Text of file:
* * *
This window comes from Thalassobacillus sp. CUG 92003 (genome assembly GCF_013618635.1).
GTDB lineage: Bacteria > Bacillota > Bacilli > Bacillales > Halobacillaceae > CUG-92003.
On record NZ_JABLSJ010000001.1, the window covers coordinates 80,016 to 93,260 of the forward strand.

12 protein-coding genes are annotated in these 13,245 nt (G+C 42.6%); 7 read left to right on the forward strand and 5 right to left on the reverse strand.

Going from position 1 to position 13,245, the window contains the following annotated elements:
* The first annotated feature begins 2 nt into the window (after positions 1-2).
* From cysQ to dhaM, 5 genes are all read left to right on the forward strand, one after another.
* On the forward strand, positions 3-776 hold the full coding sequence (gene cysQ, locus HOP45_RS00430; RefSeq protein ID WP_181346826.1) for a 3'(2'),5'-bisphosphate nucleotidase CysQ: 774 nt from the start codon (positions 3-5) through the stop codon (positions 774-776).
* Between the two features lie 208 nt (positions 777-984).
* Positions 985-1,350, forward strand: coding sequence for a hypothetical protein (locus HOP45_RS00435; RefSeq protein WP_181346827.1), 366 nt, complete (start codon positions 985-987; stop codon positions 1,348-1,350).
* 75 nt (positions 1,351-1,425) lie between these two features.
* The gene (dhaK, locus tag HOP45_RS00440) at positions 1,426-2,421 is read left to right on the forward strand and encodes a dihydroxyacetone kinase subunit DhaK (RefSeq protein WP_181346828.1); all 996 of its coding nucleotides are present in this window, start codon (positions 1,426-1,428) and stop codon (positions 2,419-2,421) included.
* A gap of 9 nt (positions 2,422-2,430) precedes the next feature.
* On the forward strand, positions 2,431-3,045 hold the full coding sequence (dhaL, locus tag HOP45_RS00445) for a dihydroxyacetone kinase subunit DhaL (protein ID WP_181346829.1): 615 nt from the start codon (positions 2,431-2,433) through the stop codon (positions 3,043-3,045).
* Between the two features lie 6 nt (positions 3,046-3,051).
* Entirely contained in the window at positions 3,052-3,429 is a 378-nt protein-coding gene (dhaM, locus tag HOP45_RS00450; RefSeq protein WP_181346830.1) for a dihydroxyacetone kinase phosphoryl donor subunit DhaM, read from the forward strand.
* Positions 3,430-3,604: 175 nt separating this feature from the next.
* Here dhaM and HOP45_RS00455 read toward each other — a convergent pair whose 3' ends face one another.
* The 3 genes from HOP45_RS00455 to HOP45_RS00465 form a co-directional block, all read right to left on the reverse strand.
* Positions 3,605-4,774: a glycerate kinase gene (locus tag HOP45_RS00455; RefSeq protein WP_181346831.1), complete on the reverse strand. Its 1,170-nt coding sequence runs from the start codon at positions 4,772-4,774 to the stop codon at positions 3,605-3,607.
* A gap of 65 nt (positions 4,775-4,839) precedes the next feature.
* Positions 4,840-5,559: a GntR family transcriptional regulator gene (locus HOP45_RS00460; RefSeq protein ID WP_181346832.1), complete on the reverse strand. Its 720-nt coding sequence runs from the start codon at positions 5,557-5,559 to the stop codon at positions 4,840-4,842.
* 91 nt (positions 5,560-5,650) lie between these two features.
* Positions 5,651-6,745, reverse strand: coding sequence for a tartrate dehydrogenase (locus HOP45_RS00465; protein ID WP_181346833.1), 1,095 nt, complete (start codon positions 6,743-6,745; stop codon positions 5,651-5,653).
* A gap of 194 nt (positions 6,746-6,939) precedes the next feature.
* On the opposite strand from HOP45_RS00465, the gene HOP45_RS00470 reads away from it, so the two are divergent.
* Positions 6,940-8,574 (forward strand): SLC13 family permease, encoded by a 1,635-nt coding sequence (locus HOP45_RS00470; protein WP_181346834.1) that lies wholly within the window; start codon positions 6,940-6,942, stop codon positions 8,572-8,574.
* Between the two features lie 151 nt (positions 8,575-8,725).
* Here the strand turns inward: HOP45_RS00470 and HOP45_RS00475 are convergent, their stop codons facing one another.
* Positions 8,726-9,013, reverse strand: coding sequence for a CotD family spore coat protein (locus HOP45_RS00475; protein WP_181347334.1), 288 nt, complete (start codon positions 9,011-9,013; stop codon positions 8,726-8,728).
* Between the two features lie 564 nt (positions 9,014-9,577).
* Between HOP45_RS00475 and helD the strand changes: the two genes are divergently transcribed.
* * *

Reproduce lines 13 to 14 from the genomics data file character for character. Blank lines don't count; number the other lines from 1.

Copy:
* A gap of 9 nt (positions 2,422-2,430) precedes the next feature.
* On the forward strand, positions 2,431-3,045 hold the full coding sequence (dhaL, locus tag HOP45_RS00445) for a dihydroxyacetone kinase subunit DhaL (protein ID WP_181346829.1): 615 nt from the start codon (positions 2,431-2,433) through the stop codon (positions 3,043-3,045).